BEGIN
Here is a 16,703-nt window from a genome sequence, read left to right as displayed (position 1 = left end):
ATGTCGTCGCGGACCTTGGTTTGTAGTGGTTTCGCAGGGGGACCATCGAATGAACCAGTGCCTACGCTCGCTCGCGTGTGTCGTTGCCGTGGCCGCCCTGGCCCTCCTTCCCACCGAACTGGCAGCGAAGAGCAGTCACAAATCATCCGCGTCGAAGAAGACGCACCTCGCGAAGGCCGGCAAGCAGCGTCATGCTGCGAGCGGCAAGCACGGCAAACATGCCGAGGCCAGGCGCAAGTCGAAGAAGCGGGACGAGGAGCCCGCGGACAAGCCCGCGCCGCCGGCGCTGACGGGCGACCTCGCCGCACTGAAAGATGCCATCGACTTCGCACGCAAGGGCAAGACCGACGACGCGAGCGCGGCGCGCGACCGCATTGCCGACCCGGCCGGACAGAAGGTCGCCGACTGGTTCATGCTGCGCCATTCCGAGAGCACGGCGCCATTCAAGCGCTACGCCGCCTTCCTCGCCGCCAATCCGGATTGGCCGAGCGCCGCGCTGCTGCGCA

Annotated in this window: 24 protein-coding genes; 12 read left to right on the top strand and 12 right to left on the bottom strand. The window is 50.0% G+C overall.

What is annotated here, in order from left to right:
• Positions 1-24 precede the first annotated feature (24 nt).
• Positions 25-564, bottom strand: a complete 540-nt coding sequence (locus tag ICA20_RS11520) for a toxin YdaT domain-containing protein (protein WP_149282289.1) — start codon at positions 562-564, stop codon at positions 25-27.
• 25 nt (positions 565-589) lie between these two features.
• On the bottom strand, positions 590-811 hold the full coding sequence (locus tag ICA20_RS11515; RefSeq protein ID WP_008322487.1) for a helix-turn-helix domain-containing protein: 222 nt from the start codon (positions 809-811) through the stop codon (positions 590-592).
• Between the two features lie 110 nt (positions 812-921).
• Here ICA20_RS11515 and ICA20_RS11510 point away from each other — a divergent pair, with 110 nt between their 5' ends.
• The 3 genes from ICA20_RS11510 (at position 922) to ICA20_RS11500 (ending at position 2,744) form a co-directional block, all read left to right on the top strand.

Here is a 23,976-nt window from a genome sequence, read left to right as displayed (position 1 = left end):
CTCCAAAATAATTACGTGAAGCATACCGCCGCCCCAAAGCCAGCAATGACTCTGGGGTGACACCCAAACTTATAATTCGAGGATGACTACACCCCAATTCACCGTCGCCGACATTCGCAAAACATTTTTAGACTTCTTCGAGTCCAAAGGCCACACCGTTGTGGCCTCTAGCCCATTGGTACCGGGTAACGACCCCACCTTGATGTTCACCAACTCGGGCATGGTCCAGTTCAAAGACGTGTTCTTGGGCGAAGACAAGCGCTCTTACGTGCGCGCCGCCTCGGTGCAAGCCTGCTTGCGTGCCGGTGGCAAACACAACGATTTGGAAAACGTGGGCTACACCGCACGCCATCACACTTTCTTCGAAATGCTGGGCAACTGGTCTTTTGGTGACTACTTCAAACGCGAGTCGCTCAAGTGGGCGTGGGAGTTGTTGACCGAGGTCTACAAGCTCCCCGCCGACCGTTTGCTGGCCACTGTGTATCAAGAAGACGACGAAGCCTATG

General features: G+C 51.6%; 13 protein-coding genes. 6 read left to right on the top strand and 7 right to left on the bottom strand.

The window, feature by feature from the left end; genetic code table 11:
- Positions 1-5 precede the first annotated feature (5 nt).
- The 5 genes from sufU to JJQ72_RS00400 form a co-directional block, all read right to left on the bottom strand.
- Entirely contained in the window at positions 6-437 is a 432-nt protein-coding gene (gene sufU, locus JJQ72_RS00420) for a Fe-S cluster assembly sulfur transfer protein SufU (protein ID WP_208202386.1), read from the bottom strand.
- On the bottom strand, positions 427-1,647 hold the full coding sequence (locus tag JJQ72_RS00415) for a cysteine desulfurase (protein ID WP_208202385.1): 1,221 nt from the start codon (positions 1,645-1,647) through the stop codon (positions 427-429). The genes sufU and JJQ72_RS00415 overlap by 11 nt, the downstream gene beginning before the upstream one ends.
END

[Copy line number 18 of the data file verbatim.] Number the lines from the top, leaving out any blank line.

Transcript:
- Entirely contained in the window at positions 6-437 is a 432-nt protein-coding gene (gene sufU, locus JJQ72_RS00420) for a Fe-S cluster assembly sulfur transfer protein SufU (protein ID WP_208202386.1), read from the bottom strand.